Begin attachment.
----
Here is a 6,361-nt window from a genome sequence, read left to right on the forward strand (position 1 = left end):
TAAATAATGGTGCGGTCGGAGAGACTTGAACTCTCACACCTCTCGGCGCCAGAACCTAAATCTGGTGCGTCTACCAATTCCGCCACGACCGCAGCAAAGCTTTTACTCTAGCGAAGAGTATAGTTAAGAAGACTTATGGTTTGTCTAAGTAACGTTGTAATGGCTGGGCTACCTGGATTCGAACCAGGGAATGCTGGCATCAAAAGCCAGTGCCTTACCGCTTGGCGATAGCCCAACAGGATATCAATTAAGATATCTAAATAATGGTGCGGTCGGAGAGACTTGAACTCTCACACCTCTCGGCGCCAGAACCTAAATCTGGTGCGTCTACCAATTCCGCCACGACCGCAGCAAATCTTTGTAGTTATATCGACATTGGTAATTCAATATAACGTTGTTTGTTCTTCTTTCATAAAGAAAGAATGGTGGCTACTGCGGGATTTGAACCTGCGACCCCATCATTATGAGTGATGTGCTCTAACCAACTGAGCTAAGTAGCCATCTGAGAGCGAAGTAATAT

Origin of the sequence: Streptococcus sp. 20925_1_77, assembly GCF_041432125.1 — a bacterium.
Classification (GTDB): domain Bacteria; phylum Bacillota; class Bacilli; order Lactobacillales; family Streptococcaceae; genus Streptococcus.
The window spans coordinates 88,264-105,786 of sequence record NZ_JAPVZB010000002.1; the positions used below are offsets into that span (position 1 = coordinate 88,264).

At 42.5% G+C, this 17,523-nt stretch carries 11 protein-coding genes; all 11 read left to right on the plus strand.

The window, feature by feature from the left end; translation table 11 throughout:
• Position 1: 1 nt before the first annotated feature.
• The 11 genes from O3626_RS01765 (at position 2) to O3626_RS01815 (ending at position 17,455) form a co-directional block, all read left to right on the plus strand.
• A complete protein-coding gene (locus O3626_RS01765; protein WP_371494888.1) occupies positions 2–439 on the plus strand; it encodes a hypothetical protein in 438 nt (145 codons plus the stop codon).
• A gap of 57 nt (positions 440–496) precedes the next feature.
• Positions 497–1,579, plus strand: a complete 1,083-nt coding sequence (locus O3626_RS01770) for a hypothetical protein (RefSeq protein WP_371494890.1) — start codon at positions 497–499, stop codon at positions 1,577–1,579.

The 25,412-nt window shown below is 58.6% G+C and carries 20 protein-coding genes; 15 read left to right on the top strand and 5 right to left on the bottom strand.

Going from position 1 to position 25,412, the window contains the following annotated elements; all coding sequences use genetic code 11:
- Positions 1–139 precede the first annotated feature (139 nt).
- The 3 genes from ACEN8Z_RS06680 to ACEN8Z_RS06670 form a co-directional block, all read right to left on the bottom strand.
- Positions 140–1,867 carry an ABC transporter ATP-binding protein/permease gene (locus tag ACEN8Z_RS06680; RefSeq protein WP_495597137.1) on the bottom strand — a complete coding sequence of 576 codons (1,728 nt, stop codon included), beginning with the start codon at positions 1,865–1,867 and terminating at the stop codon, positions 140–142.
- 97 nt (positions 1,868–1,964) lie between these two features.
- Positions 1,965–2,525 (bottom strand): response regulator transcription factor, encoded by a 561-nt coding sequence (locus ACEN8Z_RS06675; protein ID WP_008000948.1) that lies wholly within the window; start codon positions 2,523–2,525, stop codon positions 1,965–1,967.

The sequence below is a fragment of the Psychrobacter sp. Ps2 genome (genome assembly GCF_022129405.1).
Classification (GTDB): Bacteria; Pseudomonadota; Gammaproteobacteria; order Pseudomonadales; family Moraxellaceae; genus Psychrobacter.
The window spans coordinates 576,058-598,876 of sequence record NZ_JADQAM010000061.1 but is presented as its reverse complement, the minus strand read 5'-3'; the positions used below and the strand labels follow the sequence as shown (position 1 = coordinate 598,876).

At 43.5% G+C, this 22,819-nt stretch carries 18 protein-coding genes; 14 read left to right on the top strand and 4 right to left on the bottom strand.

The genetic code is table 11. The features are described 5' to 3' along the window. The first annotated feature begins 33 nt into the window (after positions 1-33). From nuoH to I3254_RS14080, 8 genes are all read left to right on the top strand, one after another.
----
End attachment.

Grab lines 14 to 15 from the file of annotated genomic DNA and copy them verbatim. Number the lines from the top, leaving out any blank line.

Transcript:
Going from position 1 to position 25,412, the window contains the following annotated elements; all coding sequences use genetic code 11:
- Positions 1–139 precede the first annotated feature (139 nt).